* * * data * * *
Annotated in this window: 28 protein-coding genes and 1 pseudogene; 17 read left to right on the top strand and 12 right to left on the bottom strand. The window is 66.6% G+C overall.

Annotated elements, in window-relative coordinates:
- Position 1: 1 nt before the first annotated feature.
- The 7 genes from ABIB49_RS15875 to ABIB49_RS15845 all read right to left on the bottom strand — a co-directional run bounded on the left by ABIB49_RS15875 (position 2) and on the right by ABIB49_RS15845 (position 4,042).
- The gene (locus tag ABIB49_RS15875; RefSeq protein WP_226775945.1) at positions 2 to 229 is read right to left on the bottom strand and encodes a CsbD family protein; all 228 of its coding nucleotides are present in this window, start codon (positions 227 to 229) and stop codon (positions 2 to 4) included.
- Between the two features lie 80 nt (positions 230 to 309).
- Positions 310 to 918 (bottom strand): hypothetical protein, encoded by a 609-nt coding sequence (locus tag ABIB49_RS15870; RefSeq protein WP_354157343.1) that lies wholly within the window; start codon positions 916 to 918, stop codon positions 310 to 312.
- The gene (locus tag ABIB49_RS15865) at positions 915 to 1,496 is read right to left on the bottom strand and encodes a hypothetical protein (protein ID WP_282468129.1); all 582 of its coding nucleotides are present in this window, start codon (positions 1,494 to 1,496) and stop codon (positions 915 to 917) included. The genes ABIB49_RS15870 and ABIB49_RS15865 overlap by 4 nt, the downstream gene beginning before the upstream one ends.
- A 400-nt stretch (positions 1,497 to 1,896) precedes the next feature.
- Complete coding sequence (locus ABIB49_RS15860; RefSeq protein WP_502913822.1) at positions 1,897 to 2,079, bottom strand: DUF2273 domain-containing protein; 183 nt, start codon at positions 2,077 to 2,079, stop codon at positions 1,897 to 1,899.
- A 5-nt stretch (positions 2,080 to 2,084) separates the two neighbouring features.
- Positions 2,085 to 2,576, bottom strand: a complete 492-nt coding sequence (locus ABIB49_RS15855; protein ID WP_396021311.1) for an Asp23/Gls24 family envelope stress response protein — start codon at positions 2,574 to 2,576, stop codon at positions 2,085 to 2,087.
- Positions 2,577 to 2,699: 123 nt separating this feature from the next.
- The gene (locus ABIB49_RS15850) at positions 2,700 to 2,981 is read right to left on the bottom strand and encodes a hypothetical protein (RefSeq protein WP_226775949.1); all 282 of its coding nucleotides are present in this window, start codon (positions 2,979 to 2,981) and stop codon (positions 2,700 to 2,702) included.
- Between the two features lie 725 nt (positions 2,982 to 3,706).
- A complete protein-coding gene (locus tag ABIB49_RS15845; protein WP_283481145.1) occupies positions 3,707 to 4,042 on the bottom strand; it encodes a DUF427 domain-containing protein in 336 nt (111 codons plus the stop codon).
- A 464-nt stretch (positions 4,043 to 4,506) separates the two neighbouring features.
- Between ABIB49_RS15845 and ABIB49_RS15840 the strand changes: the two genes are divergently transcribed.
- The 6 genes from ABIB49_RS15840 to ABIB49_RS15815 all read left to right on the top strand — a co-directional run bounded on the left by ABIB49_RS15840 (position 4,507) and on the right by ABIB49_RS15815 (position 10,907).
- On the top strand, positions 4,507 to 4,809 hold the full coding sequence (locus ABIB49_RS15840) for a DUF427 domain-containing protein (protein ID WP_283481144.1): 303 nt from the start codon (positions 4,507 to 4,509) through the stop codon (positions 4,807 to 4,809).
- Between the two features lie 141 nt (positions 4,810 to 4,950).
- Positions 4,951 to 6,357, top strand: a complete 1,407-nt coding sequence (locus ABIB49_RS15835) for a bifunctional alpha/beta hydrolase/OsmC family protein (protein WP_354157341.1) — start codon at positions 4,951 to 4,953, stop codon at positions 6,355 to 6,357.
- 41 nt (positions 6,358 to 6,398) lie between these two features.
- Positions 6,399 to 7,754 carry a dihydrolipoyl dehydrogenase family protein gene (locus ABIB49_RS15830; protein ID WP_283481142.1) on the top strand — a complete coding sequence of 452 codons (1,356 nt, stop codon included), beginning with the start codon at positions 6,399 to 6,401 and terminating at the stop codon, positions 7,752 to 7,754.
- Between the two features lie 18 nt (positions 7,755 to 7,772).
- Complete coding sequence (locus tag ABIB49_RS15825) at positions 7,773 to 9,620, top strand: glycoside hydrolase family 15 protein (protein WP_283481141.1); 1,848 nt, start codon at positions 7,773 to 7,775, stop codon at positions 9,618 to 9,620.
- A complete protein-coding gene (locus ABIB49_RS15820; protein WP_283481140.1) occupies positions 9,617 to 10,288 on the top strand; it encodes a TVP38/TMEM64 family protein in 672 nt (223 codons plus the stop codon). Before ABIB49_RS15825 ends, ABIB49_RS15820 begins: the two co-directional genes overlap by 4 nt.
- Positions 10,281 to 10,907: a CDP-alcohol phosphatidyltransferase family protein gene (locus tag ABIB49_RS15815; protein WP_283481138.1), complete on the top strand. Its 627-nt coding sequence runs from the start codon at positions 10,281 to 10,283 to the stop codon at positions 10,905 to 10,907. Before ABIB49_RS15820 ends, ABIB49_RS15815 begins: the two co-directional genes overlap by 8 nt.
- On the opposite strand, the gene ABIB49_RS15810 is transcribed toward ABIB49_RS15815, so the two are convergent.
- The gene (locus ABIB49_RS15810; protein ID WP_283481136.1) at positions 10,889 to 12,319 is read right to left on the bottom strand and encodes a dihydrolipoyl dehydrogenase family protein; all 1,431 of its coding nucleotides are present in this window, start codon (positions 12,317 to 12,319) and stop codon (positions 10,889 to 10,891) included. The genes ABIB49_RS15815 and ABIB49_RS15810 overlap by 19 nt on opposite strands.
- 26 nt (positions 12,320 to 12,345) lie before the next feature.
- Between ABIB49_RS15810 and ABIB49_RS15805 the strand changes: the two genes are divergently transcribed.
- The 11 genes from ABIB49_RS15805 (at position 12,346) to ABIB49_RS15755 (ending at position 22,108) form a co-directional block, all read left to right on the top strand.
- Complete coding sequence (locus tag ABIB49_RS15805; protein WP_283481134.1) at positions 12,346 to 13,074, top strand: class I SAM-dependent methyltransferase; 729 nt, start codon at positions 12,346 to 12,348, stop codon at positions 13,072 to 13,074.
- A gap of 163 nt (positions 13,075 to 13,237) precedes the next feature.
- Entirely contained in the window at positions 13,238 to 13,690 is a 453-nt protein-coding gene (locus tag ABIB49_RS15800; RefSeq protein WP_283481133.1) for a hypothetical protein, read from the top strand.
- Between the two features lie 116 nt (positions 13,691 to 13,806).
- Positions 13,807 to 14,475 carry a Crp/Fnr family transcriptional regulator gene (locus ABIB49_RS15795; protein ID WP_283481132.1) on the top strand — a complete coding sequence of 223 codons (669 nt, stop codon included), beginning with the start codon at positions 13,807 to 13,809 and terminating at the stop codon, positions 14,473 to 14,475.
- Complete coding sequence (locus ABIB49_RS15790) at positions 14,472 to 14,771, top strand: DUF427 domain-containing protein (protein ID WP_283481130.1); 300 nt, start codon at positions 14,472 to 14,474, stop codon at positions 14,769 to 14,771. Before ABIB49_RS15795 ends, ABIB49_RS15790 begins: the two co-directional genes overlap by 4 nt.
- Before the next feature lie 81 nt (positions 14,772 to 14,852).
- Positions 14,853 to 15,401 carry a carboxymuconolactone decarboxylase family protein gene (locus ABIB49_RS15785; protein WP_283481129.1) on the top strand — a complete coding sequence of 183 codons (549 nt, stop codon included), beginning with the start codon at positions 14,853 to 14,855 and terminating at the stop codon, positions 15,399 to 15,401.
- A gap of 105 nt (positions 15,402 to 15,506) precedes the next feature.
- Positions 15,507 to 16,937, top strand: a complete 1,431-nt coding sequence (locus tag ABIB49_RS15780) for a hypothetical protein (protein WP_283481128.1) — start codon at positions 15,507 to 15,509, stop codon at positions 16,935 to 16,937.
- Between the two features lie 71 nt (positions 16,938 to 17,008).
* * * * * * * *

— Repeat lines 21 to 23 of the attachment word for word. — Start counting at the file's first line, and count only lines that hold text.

- Between the two features lie 141 nt (positions 4,810 to 4,950).
- Positions 4,951 to 6,357, top strand: a complete 1,407-nt coding sequence (locus ABIB49_RS15835) for a bifunctional alpha/beta hydrolase/OsmC family protein (protein WP_354157341.1) — start codon at positions 4,951 to 4,953, stop codon at positions 6,355 to 6,357.
- 41 nt (positions 6,358 to 6,398) lie between these two features.